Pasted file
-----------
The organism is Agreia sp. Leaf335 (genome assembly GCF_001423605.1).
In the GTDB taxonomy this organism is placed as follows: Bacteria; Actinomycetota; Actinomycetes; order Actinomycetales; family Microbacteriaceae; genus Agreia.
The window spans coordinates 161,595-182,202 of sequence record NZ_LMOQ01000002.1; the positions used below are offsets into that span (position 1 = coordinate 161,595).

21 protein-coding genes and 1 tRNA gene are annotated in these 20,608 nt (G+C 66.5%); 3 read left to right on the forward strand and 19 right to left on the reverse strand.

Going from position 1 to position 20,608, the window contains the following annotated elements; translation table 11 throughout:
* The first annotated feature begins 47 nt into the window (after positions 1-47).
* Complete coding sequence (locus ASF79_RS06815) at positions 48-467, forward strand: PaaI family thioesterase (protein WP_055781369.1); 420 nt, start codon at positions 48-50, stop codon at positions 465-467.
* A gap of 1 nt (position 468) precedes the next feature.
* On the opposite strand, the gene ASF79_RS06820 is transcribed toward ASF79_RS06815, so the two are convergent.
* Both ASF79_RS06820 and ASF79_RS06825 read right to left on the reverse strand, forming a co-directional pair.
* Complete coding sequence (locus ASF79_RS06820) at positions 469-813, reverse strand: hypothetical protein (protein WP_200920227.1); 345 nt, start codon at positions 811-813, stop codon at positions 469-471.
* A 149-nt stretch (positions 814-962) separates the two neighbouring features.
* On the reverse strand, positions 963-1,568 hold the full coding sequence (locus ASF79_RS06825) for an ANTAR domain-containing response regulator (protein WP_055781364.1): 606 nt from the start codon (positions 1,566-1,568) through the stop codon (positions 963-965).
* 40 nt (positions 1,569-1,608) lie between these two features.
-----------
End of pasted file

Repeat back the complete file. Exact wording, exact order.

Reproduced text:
The organism is Agreia sp. Leaf335 (genome assembly GCF_001423605.1).
In the GTDB taxonomy this organism is placed as follows: Bacteria; Actinomycetota; Actinomycetes; order Actinomycetales; family Microbacteriaceae; genus Agreia.
The window spans coordinates 161,595-182,202 of sequence record NZ_LMOQ01000002.1; the positions used below are offsets into that span (position 1 = coordinate 161,595).

21 protein-coding genes and 1 tRNA gene are annotated in these 20,608 nt (G+C 66.5%); 3 read left to right on the forward strand and 19 right to left on the reverse strand.

Going from position 1 to position 20,608, the window contains the following annotated elements; translation table 11 throughout:
* The first annotated feature begins 47 nt into the window (after positions 1-47).
* Complete coding sequence (locus ASF79_RS06815) at positions 48-467, forward strand: PaaI family thioesterase (protein WP_055781369.1); 420 nt, start codon at positions 48-50, stop codon at positions 465-467.
* A gap of 1 nt (position 468) precedes the next feature.
* On the opposite strand, the gene ASF79_RS06820 is transcribed toward ASF79_RS06815, so the two are convergent.
* Both ASF79_RS06820 and ASF79_RS06825 read right to left on the reverse strand, forming a co-directional pair.
* Complete coding sequence (locus ASF79_RS06820) at positions 469-813, reverse strand: hypothetical protein (protein WP_200920227.1); 345 nt, start codon at positions 811-813, stop codon at positions 469-471.
* A 149-nt stretch (positions 814-962) separates the two neighbouring features.
* On the reverse strand, positions 963-1,568 hold the full coding sequence (locus ASF79_RS06825) for an ANTAR domain-containing response regulator (protein WP_055781364.1): 606 nt from the start codon (positions 1,566-1,568) through the stop codon (positions 963-965).
* 40 nt (positions 1,569-1,608) lie between these two features.